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Jet A1/Kerosine

Jet fuel, aviation turbine fuel (ATF), or AVTUR, is a type of aviation fuel designed for use in aircraft powered by gas-turbine engines. It is colourless to straw-colored in appearance. The most commonly used fuels for commercial aviation are Jet A and Jet A-1, which are produced to a standardized international specification. The only other jet fuel commonly used in civilian turbine-engine powered aviation is Jet B, which is used for its enhanced cold-weather performance.

Jet fuel is a mixture of a large number of different hydrocarbons. The range of their sizes (molecular weights or carbon numbers) is restricted by the requirements for the product, for example, the freezing point or smoke point. Kerosene-type jet fuel (including Jet A and Jet A-1) has a carbon number distribution between about 8 and 16 (carbon atoms per molecule); wide-cut or naphtha-type jet fuel (including Jet B), between about 5 and 15.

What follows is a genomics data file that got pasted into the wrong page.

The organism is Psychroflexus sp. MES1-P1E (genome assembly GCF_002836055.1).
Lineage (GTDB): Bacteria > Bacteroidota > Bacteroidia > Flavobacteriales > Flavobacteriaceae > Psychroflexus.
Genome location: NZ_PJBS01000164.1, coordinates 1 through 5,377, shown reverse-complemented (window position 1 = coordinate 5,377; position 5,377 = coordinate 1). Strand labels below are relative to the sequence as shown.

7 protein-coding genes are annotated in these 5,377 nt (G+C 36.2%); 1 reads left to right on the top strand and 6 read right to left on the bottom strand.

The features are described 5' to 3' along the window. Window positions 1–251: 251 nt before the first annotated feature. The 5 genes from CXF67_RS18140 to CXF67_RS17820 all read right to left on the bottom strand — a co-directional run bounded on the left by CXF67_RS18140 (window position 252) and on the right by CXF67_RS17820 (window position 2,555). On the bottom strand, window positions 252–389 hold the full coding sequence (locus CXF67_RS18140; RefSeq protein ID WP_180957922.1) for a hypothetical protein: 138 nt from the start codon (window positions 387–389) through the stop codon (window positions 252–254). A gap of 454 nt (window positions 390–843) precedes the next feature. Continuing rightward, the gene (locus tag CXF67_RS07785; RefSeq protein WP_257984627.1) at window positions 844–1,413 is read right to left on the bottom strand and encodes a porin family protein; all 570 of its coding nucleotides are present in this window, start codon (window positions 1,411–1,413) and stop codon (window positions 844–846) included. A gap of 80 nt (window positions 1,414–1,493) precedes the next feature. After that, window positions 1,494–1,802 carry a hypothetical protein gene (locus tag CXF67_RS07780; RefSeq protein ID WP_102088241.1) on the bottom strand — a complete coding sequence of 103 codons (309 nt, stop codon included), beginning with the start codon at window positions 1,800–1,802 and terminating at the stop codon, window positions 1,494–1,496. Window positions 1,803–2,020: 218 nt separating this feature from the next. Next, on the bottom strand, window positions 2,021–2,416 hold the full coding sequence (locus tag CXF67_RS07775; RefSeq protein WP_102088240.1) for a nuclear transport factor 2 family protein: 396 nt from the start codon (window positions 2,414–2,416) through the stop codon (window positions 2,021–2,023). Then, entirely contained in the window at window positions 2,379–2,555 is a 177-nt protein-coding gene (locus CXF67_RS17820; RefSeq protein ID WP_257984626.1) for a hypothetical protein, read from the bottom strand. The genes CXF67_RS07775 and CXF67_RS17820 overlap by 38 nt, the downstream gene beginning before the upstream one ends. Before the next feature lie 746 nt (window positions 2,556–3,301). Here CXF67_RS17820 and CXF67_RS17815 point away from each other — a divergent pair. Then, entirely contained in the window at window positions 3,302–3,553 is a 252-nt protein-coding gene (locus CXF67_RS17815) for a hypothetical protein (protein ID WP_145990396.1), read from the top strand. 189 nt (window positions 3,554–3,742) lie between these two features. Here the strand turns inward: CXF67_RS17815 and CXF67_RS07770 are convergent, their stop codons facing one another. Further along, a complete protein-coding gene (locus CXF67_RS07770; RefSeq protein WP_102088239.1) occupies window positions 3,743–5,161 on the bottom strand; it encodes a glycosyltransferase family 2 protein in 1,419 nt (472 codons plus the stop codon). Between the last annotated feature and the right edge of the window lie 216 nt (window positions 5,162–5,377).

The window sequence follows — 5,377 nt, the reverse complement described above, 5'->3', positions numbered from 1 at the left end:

AVGAS :- Fuel for piston-engine powered aircraft (usually a high-octane gasoline known as avgas) has a low flash point to improve its ignition characteristics. Turbine engines can operate with a wide range of fuels, and jet-aircraft engines typically use fuels with higher flash points, which are less flammable and therefore safer to transport and handle.

Jet A1/Kerosine Specification